pTsF-9 DNA was incubated with PvuII and EcoRI according to the manufacturer's directions. The overhangs at the EcoRI cleavage sites were filled in by incubating the DNA with deoxynucleoside triphosphates and the Klenow fragment of DNA Polymerase I. The DNA was recircularized by blunt end ligation in the presence of T4 DNA ligase. The ligation reaction was used to transform E. coli B to ampicillin resistance. Plasmid DNA from single colony transformants was analyzed by plasmid size and restriction analysis to isolate the plasmid identified as pTsF-9Δβgal in FIG. 5F. Blunt end ligation of the filled-in EcoRI site and the PvuII site results in restoration of the EcoRI site in pTsF-9Δβgal. The plasmid pTsF-9Δβgal contains the bFGF coding sequence under the control of the trp promoter/operator, as well as an ampicillin resistance gene and an origin of replication functional in E. coli.
Plasmid FGFt7910 was constructed by ligating the ˜590 bp EcoRI-HindIII DNA fragment of pTsF11 (comprising the trp promoter/operator region and the DNA encoding the 155-residue precursor form of human bFGF) into the EcoRI-HindIII sites of M13mp9. Once the single-stranded DNA of FGFt7910 was isolated, in vitro mutagenesis was carried out, as described by Zoller and Smith, supra, using a synthetic oligonucleotide coding for a portion of the N-terminus of bFGF that was missing a codon for one of the two alanines immediately following the methionine encoded by the ATG start codon. This mutagenesis resulted in the deletion of one of the codons for alanine as shown below: ##STR2##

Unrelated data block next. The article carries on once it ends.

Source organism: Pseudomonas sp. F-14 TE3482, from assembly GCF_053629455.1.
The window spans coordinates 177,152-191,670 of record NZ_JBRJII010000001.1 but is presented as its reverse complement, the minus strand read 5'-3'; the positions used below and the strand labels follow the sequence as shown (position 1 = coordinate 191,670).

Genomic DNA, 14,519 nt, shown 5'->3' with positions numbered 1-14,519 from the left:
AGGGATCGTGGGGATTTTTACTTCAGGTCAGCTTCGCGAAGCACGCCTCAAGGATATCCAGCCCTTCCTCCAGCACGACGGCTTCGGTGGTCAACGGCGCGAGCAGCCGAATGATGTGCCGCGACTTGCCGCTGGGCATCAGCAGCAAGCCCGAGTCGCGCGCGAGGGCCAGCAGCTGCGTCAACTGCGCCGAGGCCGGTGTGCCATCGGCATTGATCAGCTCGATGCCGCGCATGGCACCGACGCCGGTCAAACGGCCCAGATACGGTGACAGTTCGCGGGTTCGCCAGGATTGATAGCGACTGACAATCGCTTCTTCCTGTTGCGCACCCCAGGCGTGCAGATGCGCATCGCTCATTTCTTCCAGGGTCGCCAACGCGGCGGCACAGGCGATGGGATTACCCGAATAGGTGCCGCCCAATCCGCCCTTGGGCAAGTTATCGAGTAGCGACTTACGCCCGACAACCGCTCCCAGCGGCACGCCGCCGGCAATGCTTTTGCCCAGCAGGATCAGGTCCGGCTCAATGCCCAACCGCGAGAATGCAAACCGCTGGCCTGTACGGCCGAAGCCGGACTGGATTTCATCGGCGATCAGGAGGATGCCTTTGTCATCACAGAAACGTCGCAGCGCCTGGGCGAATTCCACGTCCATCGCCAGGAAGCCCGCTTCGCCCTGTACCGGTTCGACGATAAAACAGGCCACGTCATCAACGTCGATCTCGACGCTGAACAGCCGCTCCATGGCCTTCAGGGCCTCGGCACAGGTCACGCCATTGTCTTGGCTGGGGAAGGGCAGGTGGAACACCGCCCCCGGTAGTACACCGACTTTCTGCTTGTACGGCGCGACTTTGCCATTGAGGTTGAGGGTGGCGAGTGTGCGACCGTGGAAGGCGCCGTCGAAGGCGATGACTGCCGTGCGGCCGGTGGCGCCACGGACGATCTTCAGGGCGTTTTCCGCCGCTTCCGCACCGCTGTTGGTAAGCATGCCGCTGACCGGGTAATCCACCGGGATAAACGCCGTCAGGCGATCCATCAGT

One μg of the single stranded DNA was hybridized with 5 ng of the phosphorylated mutagenic oligonucleotide 5'-pGTATCACATATGGCTGGTTCTATC-3' and 1 ng of the M13 universal sequencing primer (17 mer purchased from P.L. Biochemicals) for 5 to 15 minutes at 55° C. in 0.01 ml solution of 10 mM Tris-HCl pH 7.5, and 10 mM MgCl2. The reaction was cooled to room temperature and then added to 0.01 ml of 0.12 mM of each of the deoxynucleoside triphosphates dATP, dGTP, dCTP and TTP, 5 units Klenow fragment of DNA Polymerase I (Boehringer Mannheim), 20 units of T4 DNA ligase (New England Biolabs), and incubated for 4-6 hours at 15° C. An aliquot (0.002 ml) of the reaction was then added to competent E. coli JM101 bacteria and plated overnight on L agar plates at 37° C. The DNA of the resulting M13 plaques was transferred to each of two nitrocellulose filters, baked under vacuum at 80° C. for 2 hours and then incubated for 2 hours at 42° C. in prehybridization solution: 6×SSC (1×SSC is 150 mM NaCl, 15 mM sodium citrate, pH 7.0), 0.1% sodium dodecyl sulfate (SDS), 2×Denhardt's (0.04% ficoll, 0.04% polyvinylpyrrolidone, 0.04% bovine serum albumin) and 0.4 mg/ml of denatured salmon sperm DNA. The filters were then incubated for 3 hours at 42° C. with fresh pre-hybridization solution containing the mutagenic oligonucleotide which had been 5'-end labeled with [γ-32 P]-ATP and T4 polynucleotide kinase. The filters were then washed with 4×SSC at room temperature for 15 minutes, once for 15 minutes at 65° C., once at room temperature in TMACl solution (3M tetramethylammonium chloride, 50 mM Tris-HCl, pH 8.0, 2 mM EDTA, 0.1% SDS) and once at 65° C. in TMACl solution, and then used to expose X-ray film overnight at room temperature. Clones corresponding to dark duplicating positives on the X-ray film were then picked from the original plate, the DNA was isolated and then analyzed for the mutated sequence by dideoxy sequencing. The replicative form DNA of the mutated M13 clone was prepared, digested with EcoRI and HindIII, and the DNA fragment encoding the mutated basic FGF was isolated by agarose gel electrophoresis. The sequence of the bFGF coding region in this fragment is given in FIG. 2.